The French National Assembly voted Nov. 19 to extend the state of emergency for another three months. The state of emergency expands police power for searches and arrests, and allows authorities to restrict movement of individuals and vehicles with the country's borders. During the debate, Prime Minister Manuel Valls warned that France must be prepared to defend against chemical and biological warfare. The bill secured 551 votes with only six against, far surpassing the 279 necessary to pass the legislation through the chamber. The bill will now move to the Senate, where it is expected to pass.
Paris' chief prosecutor François Molins reported the day after the attack that several arrests had already been made, and numerous raids have since been conducted in France and Belgium.
[The ringleader in the Paris attack is named as Abdelhamid Abaaoud, a Belgian national of Moroccan background who is also believed to have traveled to Syria, and had been on the run since escaping a police raid in Verviers, Belgium, in January. He was killed in a police raid in the northern Paris suburb of St.-Denis Nov. 18. Also killed in the raid was a woman who opened fire on police and then detonated a suicide vest. Officials have identified her as Hasna Aitboulahcen, 26, a cousin of Abaaoud. (NYT, CNN, The Guardian) Belgian police staged six raids Nov. 19 in the Brussels area linked to a suicide bomber who blew himself up outside the French national stadium, named as Bilal Hadfi, 20. The raids—targeting Hadfi's family and friends—were in the suburbs of Uccle, Jette and Molenbeek, which is "dubbed a haven for extremists." Investigators say Hadfi was a French national who was living in Belgium and had spent time in Syria. (AFP) The Syrian passport found near the body of one of the slain assailants is noe belived to be a forgery. The five of the eight assailants that have thus far been idenitified are all EU nationals. (WP)]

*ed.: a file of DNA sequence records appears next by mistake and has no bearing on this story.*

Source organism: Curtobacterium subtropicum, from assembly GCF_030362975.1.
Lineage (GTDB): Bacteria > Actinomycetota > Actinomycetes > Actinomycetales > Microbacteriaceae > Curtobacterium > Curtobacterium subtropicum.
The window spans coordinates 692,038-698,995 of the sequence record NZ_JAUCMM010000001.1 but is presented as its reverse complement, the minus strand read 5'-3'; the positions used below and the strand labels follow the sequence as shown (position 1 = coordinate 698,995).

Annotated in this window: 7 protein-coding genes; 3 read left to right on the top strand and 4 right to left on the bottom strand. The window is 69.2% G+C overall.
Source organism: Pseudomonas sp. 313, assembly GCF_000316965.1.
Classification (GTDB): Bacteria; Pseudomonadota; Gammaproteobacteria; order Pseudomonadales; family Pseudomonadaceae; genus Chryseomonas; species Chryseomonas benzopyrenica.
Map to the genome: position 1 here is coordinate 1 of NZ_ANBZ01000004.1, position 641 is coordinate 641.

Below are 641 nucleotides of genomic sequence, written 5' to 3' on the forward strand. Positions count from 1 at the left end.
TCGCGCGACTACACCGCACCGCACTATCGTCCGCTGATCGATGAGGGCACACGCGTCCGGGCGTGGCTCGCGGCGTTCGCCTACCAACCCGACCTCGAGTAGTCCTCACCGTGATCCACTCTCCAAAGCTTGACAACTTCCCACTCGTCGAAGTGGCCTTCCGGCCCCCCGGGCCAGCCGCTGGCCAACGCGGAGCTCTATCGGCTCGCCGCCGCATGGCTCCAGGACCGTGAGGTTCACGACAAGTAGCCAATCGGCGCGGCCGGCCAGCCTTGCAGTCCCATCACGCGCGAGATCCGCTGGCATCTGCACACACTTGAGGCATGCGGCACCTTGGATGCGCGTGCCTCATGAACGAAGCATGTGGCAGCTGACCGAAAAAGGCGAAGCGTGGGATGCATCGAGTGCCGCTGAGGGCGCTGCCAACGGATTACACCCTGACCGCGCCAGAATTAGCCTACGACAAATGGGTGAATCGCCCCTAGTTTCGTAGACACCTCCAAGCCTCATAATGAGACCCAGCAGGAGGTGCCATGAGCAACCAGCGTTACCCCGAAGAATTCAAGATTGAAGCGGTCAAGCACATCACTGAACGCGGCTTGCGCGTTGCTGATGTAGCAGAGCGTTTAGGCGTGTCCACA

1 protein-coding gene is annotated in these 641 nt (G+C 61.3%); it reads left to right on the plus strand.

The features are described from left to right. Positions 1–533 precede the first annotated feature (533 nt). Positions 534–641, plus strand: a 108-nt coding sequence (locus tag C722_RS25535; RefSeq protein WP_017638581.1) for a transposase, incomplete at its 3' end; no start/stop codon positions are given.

Organized in three teams, terrorists reportedly connected to the Islamic State perpetrated attacks on six different targets in and around Paris on Nov. 13. The attacks began with a suicide bombing at the Stade de France around 9:20 PM local time. Soon thereafter, assailants riding in a Seat brand car opened fire on individuals outside cafes around Paris. At around 9:40 PM, assailants fired on concert-goers at the Bataclan concert hall, killing 89. Molins said that these assailants were using "war-type weapons" and explosives, further indicating association with ISIS. Speaking about the attacks generally, French President François Hollande called them "an act of war," and vowed that the French "will lead the fight, and we will be ruthless." A UN rights expert also commented this week that the attacks may amount to crimes against humanity. It is yet unclear if France will invoke Article 5 of the North Atlantic Treaty to call on allies to help fight IS, as the US did in the wake of 9-11.
From Jurist, Nov. 18. Used with permission.
Note: Speaking during a joint session of parliament, Hollande said the French constitution needed to be amended, as "we need an appropriate tool we can use without having to resort to the state of emergency." (BBC News)